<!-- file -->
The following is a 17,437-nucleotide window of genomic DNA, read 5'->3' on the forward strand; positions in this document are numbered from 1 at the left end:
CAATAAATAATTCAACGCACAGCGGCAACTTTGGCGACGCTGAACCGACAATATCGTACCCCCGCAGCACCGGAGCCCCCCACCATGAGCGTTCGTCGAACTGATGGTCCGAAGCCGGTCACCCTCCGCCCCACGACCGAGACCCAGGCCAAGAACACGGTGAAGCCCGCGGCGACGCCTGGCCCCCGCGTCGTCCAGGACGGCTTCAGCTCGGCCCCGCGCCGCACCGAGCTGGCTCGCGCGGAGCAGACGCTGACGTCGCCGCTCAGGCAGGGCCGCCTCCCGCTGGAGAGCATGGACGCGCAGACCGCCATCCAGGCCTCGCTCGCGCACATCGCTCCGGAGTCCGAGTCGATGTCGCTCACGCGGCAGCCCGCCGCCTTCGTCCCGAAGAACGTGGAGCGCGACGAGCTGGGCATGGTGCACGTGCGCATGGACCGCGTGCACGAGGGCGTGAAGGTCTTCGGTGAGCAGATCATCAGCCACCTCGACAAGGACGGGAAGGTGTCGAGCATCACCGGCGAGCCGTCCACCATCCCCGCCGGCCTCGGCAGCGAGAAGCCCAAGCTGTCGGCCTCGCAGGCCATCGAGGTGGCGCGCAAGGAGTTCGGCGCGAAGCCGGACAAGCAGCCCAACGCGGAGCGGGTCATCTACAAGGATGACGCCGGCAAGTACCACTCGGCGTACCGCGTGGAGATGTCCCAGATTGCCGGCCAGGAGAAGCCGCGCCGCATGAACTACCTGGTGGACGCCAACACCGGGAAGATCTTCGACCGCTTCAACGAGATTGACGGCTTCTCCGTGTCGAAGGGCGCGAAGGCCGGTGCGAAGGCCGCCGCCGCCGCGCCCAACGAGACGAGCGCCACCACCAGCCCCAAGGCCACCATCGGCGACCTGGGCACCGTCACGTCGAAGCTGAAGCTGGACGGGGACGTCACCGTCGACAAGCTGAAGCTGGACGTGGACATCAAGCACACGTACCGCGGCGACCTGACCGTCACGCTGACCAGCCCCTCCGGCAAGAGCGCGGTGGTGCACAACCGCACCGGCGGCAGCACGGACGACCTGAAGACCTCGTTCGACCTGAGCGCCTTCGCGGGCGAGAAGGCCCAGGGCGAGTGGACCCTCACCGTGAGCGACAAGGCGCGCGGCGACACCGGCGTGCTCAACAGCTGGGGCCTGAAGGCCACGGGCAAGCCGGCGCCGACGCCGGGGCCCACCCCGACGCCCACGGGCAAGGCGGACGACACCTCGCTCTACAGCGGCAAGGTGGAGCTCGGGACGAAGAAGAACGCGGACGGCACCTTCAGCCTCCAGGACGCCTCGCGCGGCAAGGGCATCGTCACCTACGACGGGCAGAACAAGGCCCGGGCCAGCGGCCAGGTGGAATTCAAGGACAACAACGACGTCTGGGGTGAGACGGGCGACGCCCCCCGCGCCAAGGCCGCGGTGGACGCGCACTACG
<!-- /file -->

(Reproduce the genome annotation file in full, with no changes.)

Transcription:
The following is a 17,437-nucleotide window of genomic DNA, read 5'->3' on the forward strand; positions in this document are numbered from 1 at the left end:
CAATAAATAATTCAACGCACAGCGGCAACTTTGGCGACGCTGAACCGACAATATCGTACCCCCGCAGCACCGGAGCCCCCCACCATGAGCGTTCGTCGAACTGATGGTCCGAAGCCGGTCACCCTCCGCCCCACGACCGAGACCCAGGCCAAGAACACGGTGAAGCCCGCGGCGACGCCTGGCCCCCGCGTCGTCCAGGACGGCTTCAGCTCGGCCCCGCGCCGCACCGAGCTGGCTCGCGCGGAGCAGACGCTGACGTCGCCGCTCAGGCAGGGCCGCCTCCCGCTGGAGAGCATGGACGCGCAGACCGCCATCCAGGCCTCGCTCGCGCACATCGCTCCGGAGTCCGAGTCGATGTCGCTCACGCGGCAGCCCGCCGCCTTCGTCCCGAAGAACGTGGAGCGCGACGAGCTGGGCATGGTGCACGTGCGCATGGACCGCGTGCACGAGGGCGTGAAGGTCTTCGGTGAGCAGATCATCAGCCACCTCGACAAGGACGGGAAGGTGTCGAGCATCACCGGCGAGCCGTCCACCATCCCCGCCGGCCTCGGCAGCGAGAAGCCCAAGCTGTCGGCCTCGCAGGCCATCGAGGTGGCGCGCAAGGAGTTCGGCGCGAAGCCGGACAAGCAGCCCAACGCGGAGCGGGTCATCTACAAGGATGACGCCGGCAAGTACCACTCGGCGTACCGCGTGGAGATGTCCCAGATTGCCGGCCAGGAGAAGCCGCGCCGCATGAACTACCTGGTGGACGCCAACACCGGGAAGATCTTCGACCGCTTCAACGAGATTGACGGCTTCTCCGTGTCGAAGGGCGCGAAGGCCGGTGCGAAGGCCGCCGCCGCCGCGCCCAACGAGACGAGCGCCACCACCAGCCCCAAGGCCACCATCGGCGACCTGGGCACCGTCACGTCGAAGCTGAAGCTGGACGGGGACGTCACCGTCGACAAGCTGAAGCTGGACGTGGACATCAAGCACACGTACCGCGGCGACCTGACCGTCACGCTGACCAGCCCCTCCGGCAAGAGCGCGGTGGTGCACAACCGCACCGGCGGCAGCACGGACGACCTGAAGACCTCGTTCGACCTGAGCGCCTTCGCGGGCGAGAAGGCCCAGGGCGAGTGGACCCTCACCGTGAGCGACAAGGCGCGCGGCGACACCGGCGTGCTCAACAGCTGGGGCCTGAAGGCCACGGGCAAGCCGGCGCCGACGCCGGGGCCCACCCCGACGCCCACGGGCAAGGCGGACGACACCTCGCTCTACAGCGGCAAGGTGGAGCTCGGGACGAAGAAGAACGCGGACGGCACCTTCAGCCTCCAGGACGCCTCGCGCGGCAAGGGCATCGTCACCTACGACGGGCAGAACAAGGCCCGGGCCAGCGGCCAGGTGGAATTCAAGGACAACAACGACGTCTGGGGTGAGACGGGCGACGCCCCCCGCGCCAAGGCCGCGGTGGACGCGCACTACG